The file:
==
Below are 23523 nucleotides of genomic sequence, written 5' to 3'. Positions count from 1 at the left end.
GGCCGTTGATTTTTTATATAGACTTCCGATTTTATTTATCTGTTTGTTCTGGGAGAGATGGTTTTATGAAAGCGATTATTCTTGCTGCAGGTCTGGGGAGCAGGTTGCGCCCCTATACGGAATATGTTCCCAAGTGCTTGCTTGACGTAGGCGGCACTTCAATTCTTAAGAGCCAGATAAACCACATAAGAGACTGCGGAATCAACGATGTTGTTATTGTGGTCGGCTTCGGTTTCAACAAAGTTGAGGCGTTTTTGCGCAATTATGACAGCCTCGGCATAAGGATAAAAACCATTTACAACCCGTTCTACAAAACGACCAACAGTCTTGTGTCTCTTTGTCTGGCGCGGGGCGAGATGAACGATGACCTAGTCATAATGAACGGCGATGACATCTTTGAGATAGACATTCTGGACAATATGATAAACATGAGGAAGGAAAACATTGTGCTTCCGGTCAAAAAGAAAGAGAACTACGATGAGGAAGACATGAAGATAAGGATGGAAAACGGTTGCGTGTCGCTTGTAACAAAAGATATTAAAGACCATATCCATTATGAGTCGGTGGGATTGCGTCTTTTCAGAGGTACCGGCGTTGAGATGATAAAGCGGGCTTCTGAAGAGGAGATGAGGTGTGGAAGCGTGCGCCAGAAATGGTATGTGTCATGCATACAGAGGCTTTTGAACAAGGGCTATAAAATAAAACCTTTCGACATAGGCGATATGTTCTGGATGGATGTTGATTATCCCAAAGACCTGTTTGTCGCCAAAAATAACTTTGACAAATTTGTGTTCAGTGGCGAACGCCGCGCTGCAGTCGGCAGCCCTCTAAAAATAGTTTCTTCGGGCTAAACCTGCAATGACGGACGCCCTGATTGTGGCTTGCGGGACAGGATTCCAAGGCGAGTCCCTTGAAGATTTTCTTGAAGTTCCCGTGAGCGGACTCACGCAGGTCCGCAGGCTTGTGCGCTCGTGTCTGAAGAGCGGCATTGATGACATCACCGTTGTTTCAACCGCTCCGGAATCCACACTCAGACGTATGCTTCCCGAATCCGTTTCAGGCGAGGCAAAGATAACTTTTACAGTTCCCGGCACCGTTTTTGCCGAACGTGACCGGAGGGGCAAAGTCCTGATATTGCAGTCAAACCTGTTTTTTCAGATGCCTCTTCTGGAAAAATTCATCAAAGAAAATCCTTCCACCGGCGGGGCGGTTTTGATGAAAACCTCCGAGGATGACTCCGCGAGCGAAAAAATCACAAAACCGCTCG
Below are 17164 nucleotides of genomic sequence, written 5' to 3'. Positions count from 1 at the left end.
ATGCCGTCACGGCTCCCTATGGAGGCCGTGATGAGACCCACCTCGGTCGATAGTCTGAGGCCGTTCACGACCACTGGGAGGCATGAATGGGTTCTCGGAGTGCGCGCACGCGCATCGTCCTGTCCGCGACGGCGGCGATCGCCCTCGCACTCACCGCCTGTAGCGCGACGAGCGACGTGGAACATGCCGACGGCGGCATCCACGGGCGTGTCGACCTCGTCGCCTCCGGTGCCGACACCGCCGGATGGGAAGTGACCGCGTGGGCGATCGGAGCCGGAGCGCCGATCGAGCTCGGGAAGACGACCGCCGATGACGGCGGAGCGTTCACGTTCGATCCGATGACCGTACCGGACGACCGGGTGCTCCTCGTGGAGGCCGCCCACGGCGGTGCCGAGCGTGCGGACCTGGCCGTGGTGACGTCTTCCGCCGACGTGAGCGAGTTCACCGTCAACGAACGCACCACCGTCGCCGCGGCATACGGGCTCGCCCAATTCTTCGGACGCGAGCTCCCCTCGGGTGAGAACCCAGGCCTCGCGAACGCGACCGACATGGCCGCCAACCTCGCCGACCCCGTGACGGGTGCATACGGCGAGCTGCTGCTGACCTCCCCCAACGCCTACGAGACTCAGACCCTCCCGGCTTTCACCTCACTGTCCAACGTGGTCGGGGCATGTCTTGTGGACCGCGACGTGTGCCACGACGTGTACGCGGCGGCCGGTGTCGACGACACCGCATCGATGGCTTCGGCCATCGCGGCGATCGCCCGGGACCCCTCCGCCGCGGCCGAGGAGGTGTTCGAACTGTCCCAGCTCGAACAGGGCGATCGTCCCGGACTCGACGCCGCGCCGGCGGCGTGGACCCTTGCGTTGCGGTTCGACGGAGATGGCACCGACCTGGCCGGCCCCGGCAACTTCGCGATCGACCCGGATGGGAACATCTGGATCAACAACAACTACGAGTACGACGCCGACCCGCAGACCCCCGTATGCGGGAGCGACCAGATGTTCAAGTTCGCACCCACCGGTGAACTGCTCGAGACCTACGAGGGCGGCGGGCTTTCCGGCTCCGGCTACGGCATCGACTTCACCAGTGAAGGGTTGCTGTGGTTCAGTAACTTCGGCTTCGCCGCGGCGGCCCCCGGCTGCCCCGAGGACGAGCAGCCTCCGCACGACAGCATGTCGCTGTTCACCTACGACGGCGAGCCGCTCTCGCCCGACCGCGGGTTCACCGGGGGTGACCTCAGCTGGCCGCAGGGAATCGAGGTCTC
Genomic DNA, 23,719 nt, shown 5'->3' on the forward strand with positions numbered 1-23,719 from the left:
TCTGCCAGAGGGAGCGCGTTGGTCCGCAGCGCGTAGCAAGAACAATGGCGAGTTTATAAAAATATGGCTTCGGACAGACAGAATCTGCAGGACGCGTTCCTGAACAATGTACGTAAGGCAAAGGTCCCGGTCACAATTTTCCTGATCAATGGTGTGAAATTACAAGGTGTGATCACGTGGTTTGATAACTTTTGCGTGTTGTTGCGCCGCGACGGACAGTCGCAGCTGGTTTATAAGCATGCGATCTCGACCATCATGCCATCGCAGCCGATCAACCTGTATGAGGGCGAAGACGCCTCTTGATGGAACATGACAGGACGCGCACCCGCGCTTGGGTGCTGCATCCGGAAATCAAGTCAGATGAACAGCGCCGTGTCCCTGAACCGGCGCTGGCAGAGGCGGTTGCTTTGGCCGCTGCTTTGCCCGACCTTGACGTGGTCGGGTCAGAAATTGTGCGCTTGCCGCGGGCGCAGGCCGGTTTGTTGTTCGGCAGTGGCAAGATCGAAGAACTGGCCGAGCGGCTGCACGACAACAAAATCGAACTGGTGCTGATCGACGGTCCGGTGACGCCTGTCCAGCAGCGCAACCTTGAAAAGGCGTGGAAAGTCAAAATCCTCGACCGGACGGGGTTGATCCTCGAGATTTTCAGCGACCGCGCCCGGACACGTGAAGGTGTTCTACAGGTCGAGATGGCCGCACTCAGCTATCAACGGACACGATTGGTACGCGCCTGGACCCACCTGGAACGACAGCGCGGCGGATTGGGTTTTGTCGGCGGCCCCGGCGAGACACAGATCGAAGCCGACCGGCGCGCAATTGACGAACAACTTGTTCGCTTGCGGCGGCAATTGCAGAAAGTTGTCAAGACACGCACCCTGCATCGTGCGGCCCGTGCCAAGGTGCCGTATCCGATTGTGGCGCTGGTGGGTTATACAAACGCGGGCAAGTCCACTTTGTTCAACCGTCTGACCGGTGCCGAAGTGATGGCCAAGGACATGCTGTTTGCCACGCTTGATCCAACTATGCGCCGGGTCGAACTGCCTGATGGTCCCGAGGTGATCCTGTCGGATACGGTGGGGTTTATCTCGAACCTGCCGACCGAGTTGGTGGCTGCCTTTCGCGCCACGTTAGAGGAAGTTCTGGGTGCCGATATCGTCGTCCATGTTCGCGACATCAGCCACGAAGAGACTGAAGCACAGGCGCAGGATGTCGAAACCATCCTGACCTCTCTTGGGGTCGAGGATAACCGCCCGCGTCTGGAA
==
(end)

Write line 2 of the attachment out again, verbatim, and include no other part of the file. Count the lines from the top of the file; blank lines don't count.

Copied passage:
GGCCGTTGATTTTTTATATAGACTTCCGATTTTATTTATCTGTTTGTTCTGGGAGAGATGGTTTTATGAAAGCGATTATTCTTGCTGCAGGTCTGGGGAGCAGGTTGCGCCCCTATACGGAATATGTTCCCAAGTGCTTGCTTGACGTAGGCGGCACTTCAATTCTTAAGAGCCAGATAAACCACATAAGAGACTGCGGAATCAACGATGTTGTTATTGTGGTCGGCTTCGGTTTCAACAAAGTTGAGGCGTTTTTGCGCAATTATGACAGCCTCGGCATAAGGATAAAAACCATTTACAACCCGTTCTACAAAACGACCAACAGTCTTGTGTCTCTTTGTCTGGCGCGGGGCGAGATGAACGATGACCTAGTCATAATGAACGGCGATGACATCTTTGAGATAGACATTCTGGACAATATGATAAACATGAGGAAGGAAAACATTGTGCTTCCGGTCAAAAAGAAAGAGAACTACGATGAGGAAGACATGAAGATAAGGATGGAAAACGGTTGCGTGTCGCTTGTAACAAAAGATATTAAAGACCATATCCATTATGAGTCGGTGGGATTGCGTCTTTTCAGAGGTACCGGCGTTGAGATGATAAAGCGGGCTTCTGAAGAGGAGATGAGGTGTGGAAGCGTGCGCCAGAAATGGTATGTGTCATGCATACAGAGGCTTTTGAACAAGGGCTATAAAATAAAACCTTTCGACATAGGCGATATGTTCTGGATGGATGTTGATTATCCCAAAGACCTGTTTGTCGCCAAAAATAACTTTGACAAATTTGTGTTCAGTGGCGAACGCCGCGCTGCAGTCGGCAGCCCTCTAAAAATAGTTTCTTCGGGCTAAACCTGCAATGACGGACGCCCTGATTGTGGCTTGCGGGACAGGATTCCAAGGCGAGTCCCTTGAAGATTTTCTTGAAGTTCCCGTGAGCGGACTCACGCAGGTCCGCAGGCTTGTGCGCTCGTGTCTGAAGAGCGGCATTGATGACATCACCGTTGTTTCAACCGCTCCGGAATCCACACTCAGACGTATGCTTCCCGAATCCGTTTCAGGCGAGGCAAAGATAACTTTTACAGTTCCCGGCACCGTTTTTGCCGAACGTGACCGGAGGGGCAAAGTCCTGATATTGCAGTCAAACCTGTTTTTTCAGATGCCTCTTCTGGAAAAATTCATCAAAGAAAATCCTTCCACCGGCGGGGCGGTTTTGATGAAAACCTCCGAGGATGACTCCGCGAGCGAAAAAATCACAAAACCGCTCG